“They were asking for a U-Haul truck's worth of information,” one Tea Party member said.



A new report from the Treasury Department inspector general says the Internal Revenue Service singled out Tea Party and conservative groups for extra questioning in non-profit applications. The agency even went as far as probing Facebook and Twitter pages, according to a report from Politico.

On Wednesday, the scandal resulted in the resignation of acting IRS commissioner Steven Miller. At a press conference Wednesday night, President Barack Obama called the conduct “inexcusable” and said he would not tolerate such behavior.

According to Politico, which reviewed documents from 11 different conservative groups, the IRS wanted to review an endless amount of information before giving a group tax exempt status. In some cases it asked for copies and summaries of literature the groups were handing out and for printouts of groups' websites and Facebook pages.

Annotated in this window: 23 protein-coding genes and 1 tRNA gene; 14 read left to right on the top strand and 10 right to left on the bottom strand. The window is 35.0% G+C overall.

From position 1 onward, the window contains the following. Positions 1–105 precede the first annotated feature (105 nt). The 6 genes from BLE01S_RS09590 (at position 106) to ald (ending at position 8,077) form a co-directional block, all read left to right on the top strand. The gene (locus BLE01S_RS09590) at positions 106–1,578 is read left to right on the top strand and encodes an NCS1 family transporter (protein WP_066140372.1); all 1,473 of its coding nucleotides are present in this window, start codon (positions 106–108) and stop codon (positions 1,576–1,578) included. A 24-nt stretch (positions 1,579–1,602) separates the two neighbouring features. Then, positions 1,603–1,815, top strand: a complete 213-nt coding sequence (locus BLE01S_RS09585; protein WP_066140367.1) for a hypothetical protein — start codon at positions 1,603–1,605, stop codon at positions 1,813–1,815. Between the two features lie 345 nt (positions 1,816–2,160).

“They were asking for a U-Haul truck's worth of information,” Toby Marie Walker of the Waco (Texas) Tea Party told Politico.

Some tea party members who were asked for printouts of their online activity were worried that they would be targeted for comments made on Twitter and Facebook. The IRS also dragged its feet during the 501(c)(4) approval process for some groups, including one in Richmond, Va. which first applied in Dec. 2009 and was approved in July 2012.

The allegations that the IRS was targeting Tea Party groups come at the same time more questions are being raised about the Sept. 11 Benghazi, Libya attack and the Department of Justice trying to spy on Associated Press reporters.

Photo via Wikimedia Commons



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